FORMER Khmer Rouge leaders Nuon Chea, Khieu Samphan and Ieng Sary are facing legal
action and possible international arrest warrants following the laying of genocide,
crimes against humanity and war crimes charges in a Belgian court.
The charges have been brought by 23 Cambodian families now resident in Belgium.
The plaintiffs were encouraged to lay the charges after Belgian-based victims of
Augosto Pinochet successfully applied for an international arrest warrant for the
former Chilean dictator.
The case against the KR leaders is based on a precedent set in the Pinochet case
which used a 1993 Belgian law that targeted breaches of the Geneva Convention.
One of the complainants, Ong Thong Hoeung, said the Pinochet case has given them
an opportunity to find justice.
"The decision of the judge ... makes precedent and opens the way for other actions,"
"My friends and I and our lawyer are taking this case very seriously. We intend
to go all the way to the end," he said. "It is neither a political declaration
nor a political problem nor a publicity [stunt], but a judical problem, a penal problem."
The Cambodian families' complaint, filed Feb 4 at the Brussels Palais de Justice,
reads in part: "The undersigned ... think the above named [KR standing committee
members Khieu Samphan, Nuon Chea and Ieng Sary] are responsible for crimes against
humanity, crimes of international law and crimes of genocide, as well as inhuman
and degrading treatment that they suffered or their loved ones are still suffering
The complaint also notes that Samphan, Chea and Sary - who is cited as "responsible
for internment and reeducation camps" in Phnom Penh and Kampong Cham - are living
free in Pailin. "No interest, no political, military, or national necessity
can justify the crimes perpetrated on the majority of Cambodia," wrote lawyer
Georges-Henri Beauthier, who is also president of the Belgian Human Rights League.
Ong said that he expected more families to join the suit; all the plaintiffs are
The case is brought partially under Belgian domestic laws but also under international
law; crimes against humanity are traditionally considered as crimes erga omnes, or
against all, and can theoretically be heard in any court, while war crimes charges
are based partly on the Geneva Conventions.
"The Belgians of Cambodian origin are very motivated to reclaim justice,"
said Ong. "This is the first time that they have done something by themselves
for their dead parents ... It's very important for each of us."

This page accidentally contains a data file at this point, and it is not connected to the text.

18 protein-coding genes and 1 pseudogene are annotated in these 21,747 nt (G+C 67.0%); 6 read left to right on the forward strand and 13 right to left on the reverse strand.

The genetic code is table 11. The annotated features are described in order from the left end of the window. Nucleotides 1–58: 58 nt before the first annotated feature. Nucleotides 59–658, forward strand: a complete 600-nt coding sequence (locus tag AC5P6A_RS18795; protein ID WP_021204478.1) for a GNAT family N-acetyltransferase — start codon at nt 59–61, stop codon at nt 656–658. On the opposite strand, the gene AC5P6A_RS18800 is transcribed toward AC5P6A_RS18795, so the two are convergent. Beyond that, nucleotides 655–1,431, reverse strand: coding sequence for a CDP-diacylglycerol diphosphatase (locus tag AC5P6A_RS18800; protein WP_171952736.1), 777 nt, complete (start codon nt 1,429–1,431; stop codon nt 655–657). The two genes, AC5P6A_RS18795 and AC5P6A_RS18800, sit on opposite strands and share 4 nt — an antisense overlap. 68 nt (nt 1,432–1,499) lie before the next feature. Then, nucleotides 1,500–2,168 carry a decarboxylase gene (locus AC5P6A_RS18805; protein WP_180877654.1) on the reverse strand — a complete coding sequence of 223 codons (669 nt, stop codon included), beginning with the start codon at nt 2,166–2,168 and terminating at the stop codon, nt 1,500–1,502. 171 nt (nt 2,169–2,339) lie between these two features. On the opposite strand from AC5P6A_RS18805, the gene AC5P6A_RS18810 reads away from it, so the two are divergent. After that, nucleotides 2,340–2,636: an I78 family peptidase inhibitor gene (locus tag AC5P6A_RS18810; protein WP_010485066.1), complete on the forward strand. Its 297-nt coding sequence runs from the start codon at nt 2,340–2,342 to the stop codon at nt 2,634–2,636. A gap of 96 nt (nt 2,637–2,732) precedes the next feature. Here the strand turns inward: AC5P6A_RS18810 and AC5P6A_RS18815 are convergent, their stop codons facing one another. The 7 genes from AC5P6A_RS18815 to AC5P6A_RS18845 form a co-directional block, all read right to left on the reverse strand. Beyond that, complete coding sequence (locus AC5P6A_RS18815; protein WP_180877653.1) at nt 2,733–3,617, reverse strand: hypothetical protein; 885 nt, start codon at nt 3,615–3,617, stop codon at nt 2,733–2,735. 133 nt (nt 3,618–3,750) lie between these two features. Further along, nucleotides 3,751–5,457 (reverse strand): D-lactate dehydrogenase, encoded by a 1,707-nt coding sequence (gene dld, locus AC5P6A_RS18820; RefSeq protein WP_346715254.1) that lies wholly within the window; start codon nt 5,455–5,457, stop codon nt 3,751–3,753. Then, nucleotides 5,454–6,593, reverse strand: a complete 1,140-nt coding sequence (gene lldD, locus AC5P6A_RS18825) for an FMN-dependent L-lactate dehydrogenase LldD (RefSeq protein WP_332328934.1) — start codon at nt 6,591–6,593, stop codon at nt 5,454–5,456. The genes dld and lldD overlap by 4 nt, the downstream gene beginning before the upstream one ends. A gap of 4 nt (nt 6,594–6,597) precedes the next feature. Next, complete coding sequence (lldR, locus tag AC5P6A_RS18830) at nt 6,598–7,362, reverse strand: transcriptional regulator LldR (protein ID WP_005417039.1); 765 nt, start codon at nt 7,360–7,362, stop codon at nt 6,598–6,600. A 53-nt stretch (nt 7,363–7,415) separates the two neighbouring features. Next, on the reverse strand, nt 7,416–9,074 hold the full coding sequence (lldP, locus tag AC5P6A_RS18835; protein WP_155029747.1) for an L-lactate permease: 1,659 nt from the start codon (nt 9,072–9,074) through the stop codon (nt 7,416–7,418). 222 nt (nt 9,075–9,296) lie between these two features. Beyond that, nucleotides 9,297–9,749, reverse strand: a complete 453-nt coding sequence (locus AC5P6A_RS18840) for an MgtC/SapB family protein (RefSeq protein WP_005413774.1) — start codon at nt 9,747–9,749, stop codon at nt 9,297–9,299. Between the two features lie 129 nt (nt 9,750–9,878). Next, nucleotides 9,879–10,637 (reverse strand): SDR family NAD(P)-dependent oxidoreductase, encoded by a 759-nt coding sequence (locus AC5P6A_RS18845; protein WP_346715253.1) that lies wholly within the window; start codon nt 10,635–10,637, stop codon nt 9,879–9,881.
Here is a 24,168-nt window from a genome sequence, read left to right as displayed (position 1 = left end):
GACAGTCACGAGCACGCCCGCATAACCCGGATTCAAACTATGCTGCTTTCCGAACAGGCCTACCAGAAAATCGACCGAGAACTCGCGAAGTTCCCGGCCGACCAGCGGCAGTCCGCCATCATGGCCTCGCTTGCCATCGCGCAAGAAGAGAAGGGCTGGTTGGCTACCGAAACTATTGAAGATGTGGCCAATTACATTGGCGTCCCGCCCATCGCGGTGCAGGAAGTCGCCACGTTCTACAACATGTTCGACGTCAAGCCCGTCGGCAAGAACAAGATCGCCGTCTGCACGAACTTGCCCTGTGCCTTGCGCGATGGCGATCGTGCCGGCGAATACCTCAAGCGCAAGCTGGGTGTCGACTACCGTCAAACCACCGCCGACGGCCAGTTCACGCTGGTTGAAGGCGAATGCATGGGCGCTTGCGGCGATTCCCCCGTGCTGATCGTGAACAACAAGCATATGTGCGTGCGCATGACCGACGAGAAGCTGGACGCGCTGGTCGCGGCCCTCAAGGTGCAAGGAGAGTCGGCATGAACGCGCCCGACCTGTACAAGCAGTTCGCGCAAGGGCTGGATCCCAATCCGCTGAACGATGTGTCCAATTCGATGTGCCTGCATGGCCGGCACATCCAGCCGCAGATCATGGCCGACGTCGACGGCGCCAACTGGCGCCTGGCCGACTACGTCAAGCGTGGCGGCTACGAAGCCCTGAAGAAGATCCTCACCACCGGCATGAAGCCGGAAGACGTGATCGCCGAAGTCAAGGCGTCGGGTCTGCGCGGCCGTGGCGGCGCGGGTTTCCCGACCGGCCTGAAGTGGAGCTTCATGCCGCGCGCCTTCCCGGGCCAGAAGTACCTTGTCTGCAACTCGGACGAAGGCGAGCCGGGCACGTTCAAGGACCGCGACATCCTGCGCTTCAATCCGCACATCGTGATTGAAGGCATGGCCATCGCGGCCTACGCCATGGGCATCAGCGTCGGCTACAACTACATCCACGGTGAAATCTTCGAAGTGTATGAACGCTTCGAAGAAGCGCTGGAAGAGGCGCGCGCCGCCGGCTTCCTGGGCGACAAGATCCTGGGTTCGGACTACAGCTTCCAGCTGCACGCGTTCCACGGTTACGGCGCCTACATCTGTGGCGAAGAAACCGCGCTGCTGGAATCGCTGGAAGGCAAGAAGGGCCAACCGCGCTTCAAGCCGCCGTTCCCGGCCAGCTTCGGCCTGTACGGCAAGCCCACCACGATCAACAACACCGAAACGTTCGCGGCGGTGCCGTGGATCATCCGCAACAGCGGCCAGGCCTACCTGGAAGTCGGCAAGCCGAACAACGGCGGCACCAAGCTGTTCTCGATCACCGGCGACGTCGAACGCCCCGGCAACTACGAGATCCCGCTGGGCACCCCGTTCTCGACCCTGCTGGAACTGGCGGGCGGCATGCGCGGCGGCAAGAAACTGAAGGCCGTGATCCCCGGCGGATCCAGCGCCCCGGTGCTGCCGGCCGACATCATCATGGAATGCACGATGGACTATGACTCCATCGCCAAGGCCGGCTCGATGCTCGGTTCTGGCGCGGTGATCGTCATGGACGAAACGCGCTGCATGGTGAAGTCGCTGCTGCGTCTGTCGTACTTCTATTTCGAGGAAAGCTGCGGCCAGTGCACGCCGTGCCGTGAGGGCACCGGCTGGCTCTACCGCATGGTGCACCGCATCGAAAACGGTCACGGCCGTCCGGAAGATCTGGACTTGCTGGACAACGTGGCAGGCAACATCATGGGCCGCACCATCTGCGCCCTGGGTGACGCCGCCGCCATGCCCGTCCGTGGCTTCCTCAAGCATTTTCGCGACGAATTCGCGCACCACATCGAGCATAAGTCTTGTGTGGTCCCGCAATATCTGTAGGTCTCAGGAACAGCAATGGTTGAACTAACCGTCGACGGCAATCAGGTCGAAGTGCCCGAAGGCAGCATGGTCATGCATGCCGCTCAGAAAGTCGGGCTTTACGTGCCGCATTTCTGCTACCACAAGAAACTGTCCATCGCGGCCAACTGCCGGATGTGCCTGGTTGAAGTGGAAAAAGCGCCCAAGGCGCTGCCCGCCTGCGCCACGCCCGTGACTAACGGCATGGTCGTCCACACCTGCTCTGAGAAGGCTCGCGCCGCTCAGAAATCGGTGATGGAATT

The complaint stated the plaintiffs stand ready to give testimony on KR crimes and
also referred the court to the report on Cambodia presented to the UN Sub-Committee
on Human Rights in 1979.
The plaintiffs are now waiting to see whether the court decides that the charges
in their complaint deserve investigation. Ong said an investigative commission might
be set up - which would allow a Belgian investigation in Cambodia. The court could
also issue an international arrest warrant.
Belgium and Cambodia do not have an extradition treaty, however a warrant can be
executed in a third country as has happened with Pinochet who has been detained in
Britain on a Spainish arrest warrant.
The judge is due to commence his inquiry by the beginning of March.
Ong, a former Funcinpec member who is now head of the Sam Rainsy Party in Belgium,
has tried to pursue justice against the KR before. After surviving the killing fields,
he came to Phnom Penh and researched evidence of atrocities in Tuol Sleng's archives.
He said he has been disappointed that no legal action has ever been taken against
the KR except for the 1979 show trial in Phnom Penh against KR supremo Pol Pot and
"[The '79 trial] was nothing other than a judicial comedy," he said. "I
think to honor the memory of the dead, it is necessary to have a process worthy of
the name. It is for this reason I do not believe a process could be organized in
Ong added that he hoped to work with the Documentation Center of Cambodia here in
Phnom Penh, but director Youk Chhang said he knew little about the case so far.
Experts have said that the DC-Cam's archives contain solid documentary evidence implicating
Nuon Chea of crimes against humanity, including murder and torture, although the
case against Samphan and Sary are more circumstantial.
A group of UN legal experts examined that evidence in November, and are due to present
recommendations on a possible international KR tribunal to UN Secretary-General Kofi
Annan at the end of the month.
But the separate Belgian action is moving more quickly, and Ong is hopeful about
his quest for legal and moral justice.
"This action targets on the one hand, the reestablishment of the truth and of
justice, and on the other hand, the defense and promotion of human rights and democracy
in Cambodia and in the world," he said. "It is to show respect to the dead
loved ones and this action is a moral duty to their memory," he said.
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